Barbecue Digest: Burgoo who?
September 27th, 2012
11:30 AM ET
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Editor's note: All summer long, the Southern Foodways Alliance delved deep in the history, tradition, heroes and plain old deliciousness of barbecue across the United States. Dig in.

For years, the history of barbecue has been shrouded in misty myths and tall tales, from angels delivering sauce recipes in dreams to convoluted explanations for the origins of barbecue terminology. A few weeks ago my fellow blogger Daniel Vaughn dug into the spelling and origins of the word “barbecue” itself, including the oft-repeated claim that the word comes from the French phrase barbe a queue, meaning “beard to tail”, a shorthand for cooking a whole hog. The Oxford English Dictionary, in what ranks as one of the all-time gems of lexicographical disdain, sniffs this derivation away as “an absurd conjecture suggested merely by the sound of the word.”

Similarly absurd conjectures surround burgoo, the signature stew from Kentucky that often accompanies barbecue. The most-repeated account of its origins involves a Civil War soldier named Gus Jaubert creating a stew in a pinch as a way to serve blackbirds, the only meat his unit could find. Depending on the account, Jaubert either had a thick French accent or a harelip (or both), so when he announced his “blackbird stew,” it came out “burgoo.”

It’s a cute story, but facts get in the way. Gus Jaubert was a real person, the undisputed “Burgoo King” of Kentucky in the late 19th century. His parents were French immigrants, but Jaubert himself was born in New York and raised in Kentucky, so he was unlikely to have had a foreign accent. By his own account, his famous stew was something he learned from other barbecue men after the Civil War was over.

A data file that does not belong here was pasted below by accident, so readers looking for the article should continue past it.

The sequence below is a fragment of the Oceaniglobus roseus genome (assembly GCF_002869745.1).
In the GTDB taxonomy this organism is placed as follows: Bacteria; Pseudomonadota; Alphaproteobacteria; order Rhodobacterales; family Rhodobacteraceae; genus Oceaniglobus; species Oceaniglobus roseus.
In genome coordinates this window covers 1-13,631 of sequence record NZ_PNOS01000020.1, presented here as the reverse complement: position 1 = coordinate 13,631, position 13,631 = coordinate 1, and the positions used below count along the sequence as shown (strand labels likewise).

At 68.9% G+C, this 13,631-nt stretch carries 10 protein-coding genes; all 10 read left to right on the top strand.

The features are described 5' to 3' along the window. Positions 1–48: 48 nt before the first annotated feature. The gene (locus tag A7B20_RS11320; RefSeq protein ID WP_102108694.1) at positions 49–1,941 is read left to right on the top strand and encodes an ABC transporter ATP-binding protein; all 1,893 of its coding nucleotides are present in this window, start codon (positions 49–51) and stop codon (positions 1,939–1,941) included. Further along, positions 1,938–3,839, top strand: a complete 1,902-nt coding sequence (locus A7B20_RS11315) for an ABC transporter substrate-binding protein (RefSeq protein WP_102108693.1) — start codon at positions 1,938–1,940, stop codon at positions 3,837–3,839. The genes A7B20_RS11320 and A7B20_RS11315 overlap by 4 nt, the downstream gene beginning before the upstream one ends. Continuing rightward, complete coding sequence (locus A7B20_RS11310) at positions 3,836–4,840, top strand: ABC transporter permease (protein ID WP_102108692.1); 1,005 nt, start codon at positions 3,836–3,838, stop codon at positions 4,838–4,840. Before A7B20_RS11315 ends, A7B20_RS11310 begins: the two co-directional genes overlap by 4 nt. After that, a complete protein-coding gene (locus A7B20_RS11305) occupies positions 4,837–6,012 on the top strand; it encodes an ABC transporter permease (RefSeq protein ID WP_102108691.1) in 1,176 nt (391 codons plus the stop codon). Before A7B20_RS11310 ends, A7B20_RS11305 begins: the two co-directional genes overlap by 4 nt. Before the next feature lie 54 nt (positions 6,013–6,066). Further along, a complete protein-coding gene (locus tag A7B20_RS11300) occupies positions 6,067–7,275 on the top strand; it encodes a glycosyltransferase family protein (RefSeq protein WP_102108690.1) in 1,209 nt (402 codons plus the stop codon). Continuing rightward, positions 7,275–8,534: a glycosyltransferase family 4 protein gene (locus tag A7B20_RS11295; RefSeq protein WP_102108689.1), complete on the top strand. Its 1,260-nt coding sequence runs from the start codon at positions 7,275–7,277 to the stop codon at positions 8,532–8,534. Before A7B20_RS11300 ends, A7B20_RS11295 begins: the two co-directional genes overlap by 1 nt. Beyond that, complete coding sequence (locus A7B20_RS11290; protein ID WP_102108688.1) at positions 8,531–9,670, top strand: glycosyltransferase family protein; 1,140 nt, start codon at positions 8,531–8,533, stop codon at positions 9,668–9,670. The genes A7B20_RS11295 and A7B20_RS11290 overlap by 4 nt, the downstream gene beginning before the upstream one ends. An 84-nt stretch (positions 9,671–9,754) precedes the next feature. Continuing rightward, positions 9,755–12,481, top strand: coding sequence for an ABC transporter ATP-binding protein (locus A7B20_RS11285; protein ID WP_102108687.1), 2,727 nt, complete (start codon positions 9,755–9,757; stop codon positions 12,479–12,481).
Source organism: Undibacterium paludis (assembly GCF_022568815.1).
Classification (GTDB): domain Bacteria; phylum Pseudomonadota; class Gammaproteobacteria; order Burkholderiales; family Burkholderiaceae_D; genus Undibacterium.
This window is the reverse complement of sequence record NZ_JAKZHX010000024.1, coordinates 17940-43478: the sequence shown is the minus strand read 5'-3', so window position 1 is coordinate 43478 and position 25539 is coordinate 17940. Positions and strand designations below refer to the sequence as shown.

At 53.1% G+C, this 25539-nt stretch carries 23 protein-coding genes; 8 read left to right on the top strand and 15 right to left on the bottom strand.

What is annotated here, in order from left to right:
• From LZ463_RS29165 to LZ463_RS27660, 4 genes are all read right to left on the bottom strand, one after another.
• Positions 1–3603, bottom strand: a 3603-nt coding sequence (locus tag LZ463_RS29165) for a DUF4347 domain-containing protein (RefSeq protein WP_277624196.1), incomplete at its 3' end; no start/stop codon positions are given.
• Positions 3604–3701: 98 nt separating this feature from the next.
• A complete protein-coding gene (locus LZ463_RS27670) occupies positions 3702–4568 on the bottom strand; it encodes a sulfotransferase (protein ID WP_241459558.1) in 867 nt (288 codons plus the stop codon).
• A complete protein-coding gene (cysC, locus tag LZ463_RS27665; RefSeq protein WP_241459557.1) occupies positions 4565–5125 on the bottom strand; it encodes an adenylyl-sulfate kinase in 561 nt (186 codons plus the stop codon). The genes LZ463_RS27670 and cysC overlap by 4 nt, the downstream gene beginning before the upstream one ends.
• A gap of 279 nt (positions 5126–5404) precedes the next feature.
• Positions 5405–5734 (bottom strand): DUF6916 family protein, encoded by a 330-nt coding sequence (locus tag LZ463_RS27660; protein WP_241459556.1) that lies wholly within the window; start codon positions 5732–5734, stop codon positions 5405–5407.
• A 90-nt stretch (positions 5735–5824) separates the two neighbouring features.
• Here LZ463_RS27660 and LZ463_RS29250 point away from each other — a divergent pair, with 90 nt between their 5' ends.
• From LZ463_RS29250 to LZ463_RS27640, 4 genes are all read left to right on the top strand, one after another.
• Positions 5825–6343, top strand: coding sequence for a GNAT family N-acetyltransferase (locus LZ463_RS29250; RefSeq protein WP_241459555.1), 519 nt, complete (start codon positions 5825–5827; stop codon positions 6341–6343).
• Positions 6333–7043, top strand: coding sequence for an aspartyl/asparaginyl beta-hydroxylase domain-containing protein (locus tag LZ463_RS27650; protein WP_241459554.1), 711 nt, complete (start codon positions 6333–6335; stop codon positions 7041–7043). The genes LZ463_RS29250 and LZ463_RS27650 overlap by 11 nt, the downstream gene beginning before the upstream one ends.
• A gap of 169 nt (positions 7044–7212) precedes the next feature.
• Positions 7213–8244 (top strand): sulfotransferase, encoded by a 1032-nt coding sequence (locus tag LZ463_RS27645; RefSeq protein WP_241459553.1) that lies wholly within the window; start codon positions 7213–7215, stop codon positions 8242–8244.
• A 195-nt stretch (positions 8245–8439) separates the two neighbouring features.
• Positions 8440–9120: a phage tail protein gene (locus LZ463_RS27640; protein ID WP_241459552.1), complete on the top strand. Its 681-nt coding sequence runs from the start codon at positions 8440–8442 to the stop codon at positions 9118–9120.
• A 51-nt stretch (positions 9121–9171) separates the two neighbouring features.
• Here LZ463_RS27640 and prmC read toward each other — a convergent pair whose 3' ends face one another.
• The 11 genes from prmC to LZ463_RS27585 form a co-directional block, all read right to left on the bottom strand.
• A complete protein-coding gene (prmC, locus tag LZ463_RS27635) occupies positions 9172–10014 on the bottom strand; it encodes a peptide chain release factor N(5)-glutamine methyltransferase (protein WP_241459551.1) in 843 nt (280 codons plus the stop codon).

In a newspaper interview, Jaubert explained that burgoo originated as a Welsh stew in the British maritime service and was brought by sailors to Virginia. Originally it was made from a shank of beef, chickens, corn, tomatoes, onions, and bacon, but he omitted the bacon, increased the beef and chicken, and added potatoes to thicken it up.

No blackbirds required.

Is your stomach rumbling for burgoo? Here's our recipe - with or without the traditional squirrel

Today's installment comes courtesy of Robert Moss, a food writer and restaurant critic for the Charleston City Paper and author of "Barbecue: the History of an American Institution". Follow him on Twitter at @mossr.

Delve into more barbecue goodness from the Southern Foodways Alliance blog

Previously - Getting squirrelly over Brunswick stew and How to spot a great barbecue joint

soundoff (15 Responses)
  1. Krandal

    Another day, another BBQ article. You'd think its the only way people eat.

    October 1, 2012 at 10:05 am |
  2. Kiko

    It reminds me of the myth surrounding chili. Mexican vaqueros the original cowboys always carried a small sack of beans and chilies for flavoring and would add meat or chicken rarely available on the trail. They also carried dry cinnamon sticks called canela. They were often derided for their use of these ancient Mexican staples but Euro American cowboys adopted these foods and later took it as their own calling it simply chili for the spicy heated flavor French immigrants from Acadia were introduced to chilies by Mexicans in the then Spanish colony of Louisiana who preferred Them dried and then ground and called it cayenne. In Mexican cooking today chili powder and chili paste bricks are still used .People must realize that Mexicans are an ancient people of the Americas. They domesticated corn 9,000 years ago

    October 1, 2012 at 3:55 am |
  3. Kathryn